Some people love their spouse, some people love their new car, and apparently some people love DDT.
Love is not a particularly rational emotion, even more so when it comes to inanimate objects like cars and pesticides. Those who love DDT have now even equated stopping its use with population control in Africa.Â One wonders where these same people stood when real ‘population control’ or genocide was happening in Rwanda and Darfur (to name a few of the more obvious human atrocities). Somehow one doubts banning of DDT can be equated with Darfur.
Long before DDT was banned, the malaria eradication efforts of the 1950s-60s were grinding to a halt in many African countries for the basic reasons that health systems could not support sustained efforts and donors were tiring of funding the project. There is also the not so simple matter of insects developing resistance when only one pesticide is being used.
One key lesson of the earlier eradication project was that relying on a single intervention technology was not enough to control, much less eradicate, a complicated disease like malaria.
Now that we have several proven tools (long lasting insecticide treated nets, artemisinin-based combination therapy, rapid diagnostic tests, intermittent preventive treatment AND indoor residual spray) in addition to new tools on the horizon (e.g. vaccines), we can apply those in combinations that best suit the epidemiological situation in each country and region of a country.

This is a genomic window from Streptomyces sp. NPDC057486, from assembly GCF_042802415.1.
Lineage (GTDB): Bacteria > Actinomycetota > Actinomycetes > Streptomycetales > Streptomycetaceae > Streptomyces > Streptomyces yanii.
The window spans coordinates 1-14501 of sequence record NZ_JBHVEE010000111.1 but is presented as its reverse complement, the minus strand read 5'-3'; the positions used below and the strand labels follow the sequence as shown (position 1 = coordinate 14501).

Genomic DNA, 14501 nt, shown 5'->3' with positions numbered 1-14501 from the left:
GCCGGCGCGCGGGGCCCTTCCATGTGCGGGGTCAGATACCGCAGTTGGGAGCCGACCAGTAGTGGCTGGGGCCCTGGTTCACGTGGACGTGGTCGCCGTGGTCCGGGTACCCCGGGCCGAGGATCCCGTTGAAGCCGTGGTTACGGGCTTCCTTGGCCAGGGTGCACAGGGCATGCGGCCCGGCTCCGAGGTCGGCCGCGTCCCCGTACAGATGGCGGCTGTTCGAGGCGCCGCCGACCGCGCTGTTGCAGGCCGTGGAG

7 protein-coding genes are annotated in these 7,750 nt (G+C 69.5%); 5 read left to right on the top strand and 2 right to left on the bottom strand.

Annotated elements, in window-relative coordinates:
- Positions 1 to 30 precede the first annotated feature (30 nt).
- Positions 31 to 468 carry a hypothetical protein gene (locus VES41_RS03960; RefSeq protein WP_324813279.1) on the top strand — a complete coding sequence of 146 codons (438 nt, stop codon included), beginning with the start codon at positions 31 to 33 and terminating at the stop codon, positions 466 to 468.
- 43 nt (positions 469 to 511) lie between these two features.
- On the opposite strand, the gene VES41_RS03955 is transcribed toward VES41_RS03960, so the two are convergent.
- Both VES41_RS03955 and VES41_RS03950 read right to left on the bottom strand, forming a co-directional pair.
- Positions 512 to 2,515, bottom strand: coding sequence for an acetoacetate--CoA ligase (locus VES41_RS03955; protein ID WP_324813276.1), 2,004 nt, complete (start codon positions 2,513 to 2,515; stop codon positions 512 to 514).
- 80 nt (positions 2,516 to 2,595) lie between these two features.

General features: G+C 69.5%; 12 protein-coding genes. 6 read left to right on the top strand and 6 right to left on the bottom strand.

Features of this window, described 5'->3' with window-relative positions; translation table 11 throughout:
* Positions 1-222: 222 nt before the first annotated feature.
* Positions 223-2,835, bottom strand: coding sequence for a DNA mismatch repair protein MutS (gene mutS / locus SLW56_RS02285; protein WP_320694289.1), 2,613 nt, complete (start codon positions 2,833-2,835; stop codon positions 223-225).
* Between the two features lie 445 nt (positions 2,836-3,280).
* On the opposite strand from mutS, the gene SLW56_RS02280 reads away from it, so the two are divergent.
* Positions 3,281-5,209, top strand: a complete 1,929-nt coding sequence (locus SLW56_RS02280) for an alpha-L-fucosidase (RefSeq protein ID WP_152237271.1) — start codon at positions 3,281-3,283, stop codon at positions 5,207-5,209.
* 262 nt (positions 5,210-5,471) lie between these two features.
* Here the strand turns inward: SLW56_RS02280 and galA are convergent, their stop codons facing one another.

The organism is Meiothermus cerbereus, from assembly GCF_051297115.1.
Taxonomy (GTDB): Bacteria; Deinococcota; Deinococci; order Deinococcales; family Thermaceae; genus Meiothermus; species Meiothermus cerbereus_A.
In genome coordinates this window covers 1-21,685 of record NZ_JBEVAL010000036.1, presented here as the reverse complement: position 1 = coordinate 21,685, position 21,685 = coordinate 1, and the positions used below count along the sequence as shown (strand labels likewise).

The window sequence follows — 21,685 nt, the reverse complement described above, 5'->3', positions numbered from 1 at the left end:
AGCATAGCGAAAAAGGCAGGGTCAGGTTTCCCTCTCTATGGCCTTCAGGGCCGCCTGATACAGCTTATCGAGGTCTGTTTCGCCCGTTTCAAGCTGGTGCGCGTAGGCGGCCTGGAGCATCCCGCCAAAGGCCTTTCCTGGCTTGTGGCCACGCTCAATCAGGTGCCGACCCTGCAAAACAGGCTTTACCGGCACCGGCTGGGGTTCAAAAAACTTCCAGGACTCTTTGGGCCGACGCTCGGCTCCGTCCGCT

Yes, spraying was included above, and is an integral component of current malaria control and elimination efforts because it can now be targeted, as with the other interventions, in the most effective places such as areas that have more seasonal and unstable transmission and thus, where annual spraying can be effective. Yes, DDT is included in the WHO approved list of chemicals for indoor use, but for countries that want choice, there are a dozen alternatives.
Why annual spraying? DDT may be cheap, but the spraying operation is not. Nor is it convenient to the people whose homes are sprayed. Spraying more than once a year would be more time and cost consuming than present funding and community tolerance could support. Very high year-round malaria transmission settings are not so amenable to IRS as they would require more frequent spraying.Â WHO recommends the following for appropriate IRS use in epidemiologically appropriate areas:
Achieving [the highest possible] level of coverage and timing spraying correctly – in a short period of time before the onset of the transmission season – are crucial to realize the full potential of IRS. IRS is indicated only in those settings where it can be implemented effectively, which calls for a high and sustained level of political commitment.
Approved use of any pesticide for public health comes with the following caution: “When implementing IRS, it is critical to ensure that adequate regulatory control is in place to prevent unauthorized and un-recommended use of public health pesticides in agriculture, and thus contamination of agricultural products. Pesticide contamination can have serious ramifications for trade and commerce for countries exporting agricultural products.”
Those who love DDT may not find these concerns expressed about the object of their affection very comforting. But then love is fickle. Maybe next year these same people will fall in love with BPA.